Why, she asks, should new drugs be tested against placebos, and sometimes tested in such high doses that their effectiveness is guaranteed? Why shouldn't they be tested in equivalent doses against drugs that already exist - and already work?I thought it was unethical for a new drug to be randomized against a placebo if there is already an effective drug available. That is, it's ethical to use a placebo-controlled study only when those receiving the placebo are not denied the possibility of getting the established treatment or one that is possibly equivalent or better (the test drug).
To some degree, I was wrong. It is at least still a somewhat open question whether, and under what circumstances, a three-arm trial (new drug, orthodox treatment, placebo) is ethical. Back in 1994, Kenneth Rothman wrote a "Sounding Board" article for the New England Journal of Medicine ("The Continuing Unethical Use of Placebo Controls," 331:394-398 (Aug. 11, 1994); subscription required) that argued both that placebos are unethical when there's already a orthodox treatment of proved or accepted value and that the FDA hypocritically treats placebo-controlled studies as the gold standard for drug trials, even when an orthodox treatment is already available. Is this still happening?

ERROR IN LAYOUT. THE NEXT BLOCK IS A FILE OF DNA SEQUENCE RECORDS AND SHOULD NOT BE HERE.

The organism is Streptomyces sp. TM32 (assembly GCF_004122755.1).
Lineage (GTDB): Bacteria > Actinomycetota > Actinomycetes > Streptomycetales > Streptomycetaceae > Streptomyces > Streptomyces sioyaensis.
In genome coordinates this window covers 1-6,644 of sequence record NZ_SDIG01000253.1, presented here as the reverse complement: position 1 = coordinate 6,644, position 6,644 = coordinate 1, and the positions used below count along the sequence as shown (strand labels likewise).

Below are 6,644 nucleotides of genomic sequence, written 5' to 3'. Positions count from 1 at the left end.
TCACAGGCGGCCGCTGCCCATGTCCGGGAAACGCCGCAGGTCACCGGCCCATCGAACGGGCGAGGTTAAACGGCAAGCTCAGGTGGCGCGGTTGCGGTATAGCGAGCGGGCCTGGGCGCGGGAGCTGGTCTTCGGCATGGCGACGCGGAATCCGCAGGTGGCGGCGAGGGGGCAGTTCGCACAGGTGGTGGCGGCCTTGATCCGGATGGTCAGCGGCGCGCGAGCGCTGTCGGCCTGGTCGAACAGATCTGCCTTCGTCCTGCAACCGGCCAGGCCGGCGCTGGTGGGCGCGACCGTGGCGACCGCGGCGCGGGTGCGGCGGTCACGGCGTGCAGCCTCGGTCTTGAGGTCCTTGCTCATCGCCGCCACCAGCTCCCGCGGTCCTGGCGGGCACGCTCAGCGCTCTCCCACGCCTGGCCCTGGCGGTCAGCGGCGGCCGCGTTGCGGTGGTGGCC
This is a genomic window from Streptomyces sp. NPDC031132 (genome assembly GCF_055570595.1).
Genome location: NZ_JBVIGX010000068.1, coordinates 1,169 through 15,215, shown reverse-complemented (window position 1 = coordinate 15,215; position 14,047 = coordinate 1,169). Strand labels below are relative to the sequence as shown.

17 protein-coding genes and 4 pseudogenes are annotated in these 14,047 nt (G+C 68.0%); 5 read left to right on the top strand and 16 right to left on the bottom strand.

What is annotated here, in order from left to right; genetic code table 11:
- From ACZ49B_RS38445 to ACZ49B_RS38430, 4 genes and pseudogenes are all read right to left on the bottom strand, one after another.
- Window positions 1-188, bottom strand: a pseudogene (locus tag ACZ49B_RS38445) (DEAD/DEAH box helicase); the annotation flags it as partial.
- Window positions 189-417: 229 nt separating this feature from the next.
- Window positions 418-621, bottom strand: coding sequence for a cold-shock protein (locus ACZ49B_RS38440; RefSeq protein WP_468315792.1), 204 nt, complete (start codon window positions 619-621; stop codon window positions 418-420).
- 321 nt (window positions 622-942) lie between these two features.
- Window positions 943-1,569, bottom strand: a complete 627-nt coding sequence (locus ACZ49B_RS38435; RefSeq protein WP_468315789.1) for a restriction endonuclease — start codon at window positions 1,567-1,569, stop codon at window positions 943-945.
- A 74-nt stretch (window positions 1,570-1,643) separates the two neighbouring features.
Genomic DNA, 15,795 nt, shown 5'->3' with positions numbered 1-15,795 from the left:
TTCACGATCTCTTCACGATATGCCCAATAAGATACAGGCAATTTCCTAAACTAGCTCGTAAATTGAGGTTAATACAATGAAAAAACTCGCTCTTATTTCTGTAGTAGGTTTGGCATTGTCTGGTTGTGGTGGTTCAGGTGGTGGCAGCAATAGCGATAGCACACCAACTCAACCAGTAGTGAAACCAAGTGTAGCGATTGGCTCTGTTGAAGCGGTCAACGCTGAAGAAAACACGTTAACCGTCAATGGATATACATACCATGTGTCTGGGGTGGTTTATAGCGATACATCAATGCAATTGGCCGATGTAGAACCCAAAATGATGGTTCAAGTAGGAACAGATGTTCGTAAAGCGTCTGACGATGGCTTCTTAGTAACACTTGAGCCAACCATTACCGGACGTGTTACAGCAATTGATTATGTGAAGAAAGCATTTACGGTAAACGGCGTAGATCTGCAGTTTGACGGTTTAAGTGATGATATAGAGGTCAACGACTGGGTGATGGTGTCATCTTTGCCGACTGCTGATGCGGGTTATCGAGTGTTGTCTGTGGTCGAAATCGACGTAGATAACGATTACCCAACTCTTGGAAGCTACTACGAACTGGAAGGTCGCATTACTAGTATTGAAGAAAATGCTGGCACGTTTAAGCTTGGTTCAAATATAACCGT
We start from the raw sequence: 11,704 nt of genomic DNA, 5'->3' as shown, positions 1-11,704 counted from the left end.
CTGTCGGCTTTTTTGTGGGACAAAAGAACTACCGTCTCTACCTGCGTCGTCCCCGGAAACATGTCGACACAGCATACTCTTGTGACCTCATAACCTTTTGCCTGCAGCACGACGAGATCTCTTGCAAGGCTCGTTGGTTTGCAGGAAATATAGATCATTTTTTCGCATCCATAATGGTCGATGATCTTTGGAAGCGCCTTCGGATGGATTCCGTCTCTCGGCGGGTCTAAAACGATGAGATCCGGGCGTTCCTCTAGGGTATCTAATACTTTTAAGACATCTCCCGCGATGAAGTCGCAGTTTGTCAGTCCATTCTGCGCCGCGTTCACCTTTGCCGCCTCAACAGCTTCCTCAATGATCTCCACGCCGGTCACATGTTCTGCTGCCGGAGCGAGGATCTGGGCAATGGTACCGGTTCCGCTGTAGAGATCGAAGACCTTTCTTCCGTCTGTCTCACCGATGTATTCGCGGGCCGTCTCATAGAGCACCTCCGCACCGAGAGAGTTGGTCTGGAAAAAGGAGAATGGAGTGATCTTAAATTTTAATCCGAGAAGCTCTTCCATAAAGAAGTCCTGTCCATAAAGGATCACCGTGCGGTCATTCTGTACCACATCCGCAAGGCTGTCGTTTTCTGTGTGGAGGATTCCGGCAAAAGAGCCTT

Apparently so, if an article by two FDA staffers in the 2000 Annals of Internal Medicine is any gauge. (This one requires a subscription, too.) Here's the abstract:
Temple R & Ellenberg S. Placebo-Controlled Trials and Active-Control Trials in the Evaluation of New Treatments, Part 1: Ethical and Scientific Issues. Ann Int. Med. 2000;133:455-63 (Sept. 19). The Letters to the Editor (July 3, 2001) and the authors' reply also makes for interesting reading.
In recent years, several authors have argued that placebo-controlled trials are
invariably unethical when known effective therapy is available for the condition
being studied, regardless of the condition or the consequences of deferring treatment. Some have also disputed the value of placebo-controlled trials in such a setting, asserting that the comparison of new treatment with old treatment is sufficient to establish efficacy and is all that should be of interest. This article considers the ethical concerns about use of placebo controls and describes the limited ability of active-control equivalence (also known as noninferiority) trials to establish efficacy of new therapies in many medical contexts. The authors conclude that placebo-controlled trials are not uniformly unethical when known effective therapies are available; rather, their acceptability is determined by whether the patient will be harmed by deferral of therapy. If patients are not harmed, such trials can ethically be carried out.